Return is a bargain-budget bore by writer-director Liza Johnson about a female soldier back from a tour of active duty in Iraq who cannot adjust to life at home. Better movies have been made about the subject of veterans trying to pick up the pieces of their shattered lives on a home front that has changed in their absence and moved on without them. I am thinking of the classic The Best Years of Our Lives, of course, but that was another kind of war, and the last one that made any universal sense. Recently, channeling Afghanistan and Iraq, there has been Neil Burger’s The Lucky Ones and Oren Moverman’s The Messenger. Indifferent audiences stayed away in droves. They are almost certain to avoid Return as well. People just do not seem to be able to summon the proper compassion for people who fought in what many consider to be pointless wars created by the whims of politicians and the military without knowing why they went there in the first place.
Return stars Linda Cardellini as Kelli, a wife and mother of two children who enlisted voluntarily in the National Guard and now comes back to her dead-end life in a deadly Ohio town where very few people seem to care where she’s been or what she’s done. The blue-collar job she held for 12 years operating a stapling machine in a factory warehouse is understandably mundane and claustrophobic. Drinking tequila shots with her old girlfriends at a local bar feels like a waste of time. (All they want to know is if she made out with any hot guys in uniform.) Small talk and local gossip have the hollow ring of stupidity. She lacks the energy to take care of her children. Sex holds no interest and lovemaking in the conjugal bed lacks the drive it once had, especially after she learns that her husband, Mike (a wasted Michael Shannon, who has little to do besides stand around and look frustrated), had an affair with a girl from a car dealership while she was away. “You need to get a plan,” he says, after she quits her job and lies around the house watching television. Clearly, she is going nowhere and neither is the movie.
Others had it worse than she did. She saw dead bodies. But mostly she sorted boxes of supplies. So what is her problem? Being sluggish and exhausted or being unable to concentrate might be signs of deeper conflicts. She loves her kids and craves the peace of sipping a cold beer without stress, but small pleasures wear thin and post-traumatic stress disorder sets in fast. She tries working at home, selling carpet shampoo by phone, but taking a nap on the living room sofa takes precedence. She turns hostile, spends most of her time sleeping, and even leaves one of her daughters stranded in a dangerous neighborhood. Needless to say, her husband leaves her and moves the kids to his mother’s house. After she’s arrested while driving drunk and forced to attend a 12-step program to get her license back, she hooks up with another lost soul (John Slattery), a fellow veteran who lives in a shack with stolen electric lines and no plumbing. Half the time she mopes around in a daze, unable to cope. The rest of the time she sleeps around, trying to get pregnant, which is the only thing that will exempt her from being called back into action by her Guard unit. The miserable ending is inevitable.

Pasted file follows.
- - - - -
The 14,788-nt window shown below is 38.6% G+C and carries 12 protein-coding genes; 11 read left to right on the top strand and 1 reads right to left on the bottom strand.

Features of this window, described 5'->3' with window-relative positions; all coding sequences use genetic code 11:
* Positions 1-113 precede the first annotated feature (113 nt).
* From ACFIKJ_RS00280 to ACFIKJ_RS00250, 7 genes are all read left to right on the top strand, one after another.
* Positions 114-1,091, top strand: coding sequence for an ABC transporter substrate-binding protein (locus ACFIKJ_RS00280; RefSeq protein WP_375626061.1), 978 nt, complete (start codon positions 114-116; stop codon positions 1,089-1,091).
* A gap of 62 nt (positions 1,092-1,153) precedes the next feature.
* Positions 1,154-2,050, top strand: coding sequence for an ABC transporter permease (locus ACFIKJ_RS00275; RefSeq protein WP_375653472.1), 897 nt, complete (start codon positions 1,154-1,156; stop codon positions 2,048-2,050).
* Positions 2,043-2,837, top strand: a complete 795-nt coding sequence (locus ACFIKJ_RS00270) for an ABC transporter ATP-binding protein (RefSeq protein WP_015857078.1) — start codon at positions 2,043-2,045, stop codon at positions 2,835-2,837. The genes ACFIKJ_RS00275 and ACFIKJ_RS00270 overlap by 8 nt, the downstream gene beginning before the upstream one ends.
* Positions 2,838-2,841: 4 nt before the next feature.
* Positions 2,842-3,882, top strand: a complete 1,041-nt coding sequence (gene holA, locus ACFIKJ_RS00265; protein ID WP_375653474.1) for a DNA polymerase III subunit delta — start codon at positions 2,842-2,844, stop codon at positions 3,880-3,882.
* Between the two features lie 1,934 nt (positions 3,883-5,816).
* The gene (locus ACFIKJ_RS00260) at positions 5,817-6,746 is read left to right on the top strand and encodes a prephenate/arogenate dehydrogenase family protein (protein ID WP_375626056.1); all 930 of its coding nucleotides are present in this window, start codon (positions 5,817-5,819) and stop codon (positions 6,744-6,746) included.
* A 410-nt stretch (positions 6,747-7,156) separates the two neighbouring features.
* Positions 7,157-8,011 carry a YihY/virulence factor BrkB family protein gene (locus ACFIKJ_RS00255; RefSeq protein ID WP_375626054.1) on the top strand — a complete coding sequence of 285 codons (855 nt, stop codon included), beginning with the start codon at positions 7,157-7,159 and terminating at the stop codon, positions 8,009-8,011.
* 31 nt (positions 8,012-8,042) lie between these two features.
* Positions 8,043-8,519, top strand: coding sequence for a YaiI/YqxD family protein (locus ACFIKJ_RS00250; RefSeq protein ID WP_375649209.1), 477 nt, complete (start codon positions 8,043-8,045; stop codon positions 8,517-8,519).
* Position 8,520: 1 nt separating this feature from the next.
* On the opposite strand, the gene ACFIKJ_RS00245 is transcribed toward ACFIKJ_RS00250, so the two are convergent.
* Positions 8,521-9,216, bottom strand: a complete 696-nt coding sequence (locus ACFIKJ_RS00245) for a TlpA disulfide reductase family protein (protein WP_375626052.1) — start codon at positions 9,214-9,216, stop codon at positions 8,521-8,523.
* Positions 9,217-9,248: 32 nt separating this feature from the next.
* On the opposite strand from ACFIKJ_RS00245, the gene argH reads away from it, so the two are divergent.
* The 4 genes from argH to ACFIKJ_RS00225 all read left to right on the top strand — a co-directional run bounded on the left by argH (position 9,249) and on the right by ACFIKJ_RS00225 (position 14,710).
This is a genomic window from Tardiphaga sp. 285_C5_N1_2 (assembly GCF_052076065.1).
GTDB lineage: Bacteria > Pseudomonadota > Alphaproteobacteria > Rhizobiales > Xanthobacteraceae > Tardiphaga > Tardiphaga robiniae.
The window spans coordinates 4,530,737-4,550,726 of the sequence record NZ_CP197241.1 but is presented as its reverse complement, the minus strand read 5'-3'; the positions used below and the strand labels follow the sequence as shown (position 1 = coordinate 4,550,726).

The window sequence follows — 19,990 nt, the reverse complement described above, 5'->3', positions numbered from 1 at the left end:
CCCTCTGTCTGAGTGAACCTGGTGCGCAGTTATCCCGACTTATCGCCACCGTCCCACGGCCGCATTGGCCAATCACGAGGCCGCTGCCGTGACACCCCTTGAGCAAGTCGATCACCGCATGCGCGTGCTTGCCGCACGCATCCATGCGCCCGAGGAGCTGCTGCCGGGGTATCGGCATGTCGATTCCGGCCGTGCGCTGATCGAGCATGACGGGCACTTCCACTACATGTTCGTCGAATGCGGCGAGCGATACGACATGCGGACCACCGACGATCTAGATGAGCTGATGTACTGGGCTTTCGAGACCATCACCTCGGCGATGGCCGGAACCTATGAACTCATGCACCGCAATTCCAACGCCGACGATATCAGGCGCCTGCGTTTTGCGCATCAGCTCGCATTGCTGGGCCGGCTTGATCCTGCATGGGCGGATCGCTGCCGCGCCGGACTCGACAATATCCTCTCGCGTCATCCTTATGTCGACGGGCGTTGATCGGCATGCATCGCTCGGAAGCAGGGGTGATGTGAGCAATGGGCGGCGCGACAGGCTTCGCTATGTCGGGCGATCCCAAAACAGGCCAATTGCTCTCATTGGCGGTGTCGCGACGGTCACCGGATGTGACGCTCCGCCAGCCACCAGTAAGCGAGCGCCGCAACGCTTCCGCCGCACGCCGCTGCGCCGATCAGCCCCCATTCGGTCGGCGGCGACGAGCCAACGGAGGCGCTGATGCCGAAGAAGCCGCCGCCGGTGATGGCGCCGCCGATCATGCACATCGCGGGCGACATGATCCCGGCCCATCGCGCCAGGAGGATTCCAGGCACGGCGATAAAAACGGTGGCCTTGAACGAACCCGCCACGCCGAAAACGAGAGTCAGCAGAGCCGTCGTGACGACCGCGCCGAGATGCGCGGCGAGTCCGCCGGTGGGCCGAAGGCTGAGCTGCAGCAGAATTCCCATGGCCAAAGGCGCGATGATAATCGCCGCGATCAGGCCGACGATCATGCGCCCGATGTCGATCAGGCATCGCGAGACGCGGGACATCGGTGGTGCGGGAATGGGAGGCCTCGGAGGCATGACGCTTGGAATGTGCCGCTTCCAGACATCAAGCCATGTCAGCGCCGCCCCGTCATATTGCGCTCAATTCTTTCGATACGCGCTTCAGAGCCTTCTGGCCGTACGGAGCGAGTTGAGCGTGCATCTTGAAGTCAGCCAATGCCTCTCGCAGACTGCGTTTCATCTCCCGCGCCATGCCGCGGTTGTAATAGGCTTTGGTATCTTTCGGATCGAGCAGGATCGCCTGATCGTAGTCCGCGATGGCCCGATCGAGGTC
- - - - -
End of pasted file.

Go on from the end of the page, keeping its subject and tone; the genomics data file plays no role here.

Return tries to make a case for war as the root of all evil, and indicts all conflicts as an inescapable cause of irreversible psychological damage in the hearts and minds of people who fight wars in the first place. But time has proved there are no generalities. Just as many men return proud and sane and productive as those who turn to drugs and crime or end up in padded cells. And what, many ask, are responsible wives and mothers doing deserting their families and throwing their lives in harm’s way to begin with? Debating that touchy subject is a double-edged sword that isn’t about to be resolved in a movie as slow and one-dimensional as Return. Ms. Cardellini plays it like a zombie, and she isn’t helped by all the loitering camera angles and repetitive close-ups of her head framed against car windows. It’s a worthy subject, ploddingly explored in a film that is too modest for its own good.
Running Time 97 minutes
Written and Directed by Liza Johnson
Starring Linda Cardellini, Michael Shannon and John Slattery
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